These 20 episodes will be compiled into an eBook, as well, and will be available later in July, or August for sure. I stopped at the end of 1881 with some purpose in mind. A townsperson noted that “I can now get everything I need right here in town” or something to that effect with the opening of the Powell Furniture store. Most of the downtown lots were occupied. It is time to get back to telling stories about the individuals and families and how they lived their lives during this period. I think I can do that best by going back to Karl King and his family. They regularly interact with everyone, so those stories can be incorporated along with the King family, from their perspective. I hope you enjoy that approach.

Available at Amazon and elsewhere

Cover of first novel in the series
Cover of first novel in the series | Source

“Meet the Folks” and “McDonald Tales” stories

These two perspectives will continue with their distinctive approaches. The “Meet the Folks” stories take a peek inside people’s daily activities in ways what would not fit into narrative chronology stories very well. We started in the Boarding House and also visited the Barber Shop, for example. These will continue, especially when we want to hear from folks when they are not interacting with the Kings or the McDonald family members.

“McDonald Tales” is a special series intended to follow William McDonald, and his mother, Jane Truesdale McDonald, specifically to continue to see the inner workings of this relationship that will inform our fuller understanding of the origins of the Century Farm that inspired Mildred McDonald Bevins, in 1986, to prepare the unusual “video will” she made to encourage her children to come “Back to the Homeplace.” William is Mildred’s grandfather. We need to fill that gap. This series is intended to move us along to meet that need.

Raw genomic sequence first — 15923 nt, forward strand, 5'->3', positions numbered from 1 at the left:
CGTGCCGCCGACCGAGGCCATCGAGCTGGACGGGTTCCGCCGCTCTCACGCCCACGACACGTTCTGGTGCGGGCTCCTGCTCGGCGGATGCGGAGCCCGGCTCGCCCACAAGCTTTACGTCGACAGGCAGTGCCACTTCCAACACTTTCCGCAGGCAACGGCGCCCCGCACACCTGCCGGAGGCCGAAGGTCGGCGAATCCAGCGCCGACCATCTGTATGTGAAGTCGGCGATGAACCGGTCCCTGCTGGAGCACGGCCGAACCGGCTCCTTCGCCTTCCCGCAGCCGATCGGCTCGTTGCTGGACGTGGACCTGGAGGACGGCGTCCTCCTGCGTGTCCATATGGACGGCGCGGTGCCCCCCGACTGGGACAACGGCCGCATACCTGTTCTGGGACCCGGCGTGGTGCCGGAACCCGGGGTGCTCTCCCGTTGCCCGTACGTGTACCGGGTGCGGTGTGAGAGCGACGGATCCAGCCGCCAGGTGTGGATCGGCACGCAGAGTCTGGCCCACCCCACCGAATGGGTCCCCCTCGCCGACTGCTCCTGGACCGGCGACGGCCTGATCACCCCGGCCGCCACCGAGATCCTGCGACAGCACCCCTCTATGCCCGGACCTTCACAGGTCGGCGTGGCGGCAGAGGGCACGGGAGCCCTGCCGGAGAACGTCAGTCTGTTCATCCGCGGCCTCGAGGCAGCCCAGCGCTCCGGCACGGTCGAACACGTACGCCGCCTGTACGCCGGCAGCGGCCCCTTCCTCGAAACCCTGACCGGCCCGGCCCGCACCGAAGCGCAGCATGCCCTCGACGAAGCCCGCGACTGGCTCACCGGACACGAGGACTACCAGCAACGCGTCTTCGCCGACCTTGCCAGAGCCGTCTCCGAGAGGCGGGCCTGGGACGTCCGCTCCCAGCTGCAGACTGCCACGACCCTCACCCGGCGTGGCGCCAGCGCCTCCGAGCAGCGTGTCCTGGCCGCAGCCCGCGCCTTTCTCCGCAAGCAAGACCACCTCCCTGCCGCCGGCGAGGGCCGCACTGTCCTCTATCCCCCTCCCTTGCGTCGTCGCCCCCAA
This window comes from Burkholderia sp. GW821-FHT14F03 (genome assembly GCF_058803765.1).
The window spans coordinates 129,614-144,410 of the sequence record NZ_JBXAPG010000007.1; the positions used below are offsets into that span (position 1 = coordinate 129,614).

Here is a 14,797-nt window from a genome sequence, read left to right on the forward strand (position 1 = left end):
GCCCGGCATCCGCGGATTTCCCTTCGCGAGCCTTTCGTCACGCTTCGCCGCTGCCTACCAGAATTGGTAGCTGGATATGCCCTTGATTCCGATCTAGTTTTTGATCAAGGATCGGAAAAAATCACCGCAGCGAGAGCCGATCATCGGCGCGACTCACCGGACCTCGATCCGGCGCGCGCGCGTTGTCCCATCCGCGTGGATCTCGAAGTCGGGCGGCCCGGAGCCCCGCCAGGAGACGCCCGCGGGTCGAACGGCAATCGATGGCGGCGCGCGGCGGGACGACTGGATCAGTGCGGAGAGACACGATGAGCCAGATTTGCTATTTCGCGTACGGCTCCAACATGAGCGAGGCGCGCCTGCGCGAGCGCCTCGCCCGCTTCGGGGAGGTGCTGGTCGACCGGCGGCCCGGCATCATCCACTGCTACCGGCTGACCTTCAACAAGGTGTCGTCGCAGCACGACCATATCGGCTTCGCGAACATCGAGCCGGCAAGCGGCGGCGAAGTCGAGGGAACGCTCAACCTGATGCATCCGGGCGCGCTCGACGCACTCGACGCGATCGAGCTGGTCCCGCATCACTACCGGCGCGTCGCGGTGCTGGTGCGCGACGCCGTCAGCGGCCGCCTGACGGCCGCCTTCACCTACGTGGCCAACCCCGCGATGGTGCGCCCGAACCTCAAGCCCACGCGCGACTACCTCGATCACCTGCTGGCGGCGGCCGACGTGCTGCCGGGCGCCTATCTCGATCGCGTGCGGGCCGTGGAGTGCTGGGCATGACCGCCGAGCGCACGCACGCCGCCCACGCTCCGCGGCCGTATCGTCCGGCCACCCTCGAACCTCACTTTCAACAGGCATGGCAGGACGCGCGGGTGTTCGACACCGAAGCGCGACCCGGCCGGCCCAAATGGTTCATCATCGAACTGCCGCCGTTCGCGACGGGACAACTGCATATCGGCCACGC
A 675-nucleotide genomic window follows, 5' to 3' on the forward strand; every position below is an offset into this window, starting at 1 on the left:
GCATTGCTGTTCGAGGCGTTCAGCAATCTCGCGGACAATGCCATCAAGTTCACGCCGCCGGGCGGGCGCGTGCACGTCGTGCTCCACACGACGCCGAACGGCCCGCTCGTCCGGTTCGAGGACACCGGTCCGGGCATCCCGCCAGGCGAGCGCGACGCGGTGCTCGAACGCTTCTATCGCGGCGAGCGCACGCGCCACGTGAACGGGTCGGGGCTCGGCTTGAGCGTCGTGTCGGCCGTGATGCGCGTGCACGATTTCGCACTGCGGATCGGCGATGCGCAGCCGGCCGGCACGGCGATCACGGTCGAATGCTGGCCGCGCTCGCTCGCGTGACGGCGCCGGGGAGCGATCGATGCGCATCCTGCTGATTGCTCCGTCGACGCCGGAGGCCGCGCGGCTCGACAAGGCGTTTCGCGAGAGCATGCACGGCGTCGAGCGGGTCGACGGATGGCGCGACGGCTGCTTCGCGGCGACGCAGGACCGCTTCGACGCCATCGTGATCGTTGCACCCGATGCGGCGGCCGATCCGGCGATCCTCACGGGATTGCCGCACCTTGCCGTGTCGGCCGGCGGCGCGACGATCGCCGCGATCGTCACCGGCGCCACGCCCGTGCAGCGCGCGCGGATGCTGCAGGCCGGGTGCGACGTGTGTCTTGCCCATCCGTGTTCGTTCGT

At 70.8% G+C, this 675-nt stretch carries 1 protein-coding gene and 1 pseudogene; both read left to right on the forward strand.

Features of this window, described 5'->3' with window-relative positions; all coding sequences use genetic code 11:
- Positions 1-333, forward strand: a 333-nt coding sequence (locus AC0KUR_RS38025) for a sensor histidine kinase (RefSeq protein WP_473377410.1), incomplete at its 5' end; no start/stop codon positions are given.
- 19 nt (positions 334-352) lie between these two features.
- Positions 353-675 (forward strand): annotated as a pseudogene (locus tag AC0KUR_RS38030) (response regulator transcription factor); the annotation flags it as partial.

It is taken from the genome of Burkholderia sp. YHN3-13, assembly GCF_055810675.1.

This is truly a family saga, set in the southern Missouri Ozarks, in a rural community much like many of us grew up in, in the 20th Century. Many of the people and the activities are patterned after my life experiences and those I have discovered in my in-depth family history research of mine and closely related families. I hope and assume you will see similarities to your own family experiences, yourself. One distinctive characteristic is that the community is fairly isolated, with only three roads, in and out of the valley.

I now have a newsletter (twice a month) intended to provide a mechanism where we can share these common experiences on a more personal level. If you have not yet signed up for it, I hope you will do so, below. I just ask for your email address and your first and last name. I’ll send you a free PDF of one of my writings as a thank you, first thing. Let’s communicate!

Comments

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    • Homeplace Series profile imageAUTHOR

      William Leverne Smith 

      3 years ago from Hollister, MO

      The Stories will continue... Just a different title... for now... ;-)

    • Larry Rankin profile image

      Larry Rankin 

      3 years ago from Oklahoma

      Sad to see this series end.

    • Homeplace Series profile imageAUTHOR

      William Leverne Smith 

      3 years ago from Hollister, MO

      I'll keep working on my craft, Bill. Thanks for your support!! ;-)

    • Homeplace Series profile imageAUTHOR

      William Leverne Smith 

      3 years ago from Hollister, MO

      I appreciate the visit and comment, Sha. More to come. ;-)

    • billybuc profile image

      Bill Holland 

      3 years ago from Olympia, WA

      You are now the master of the family saga genre in my humble opinion.

    • bravewarrior profile image

      Shauna L Bowling 

      3 years ago from Central Florida

      Thanks for the explanation, Bill. I look forward to the next series.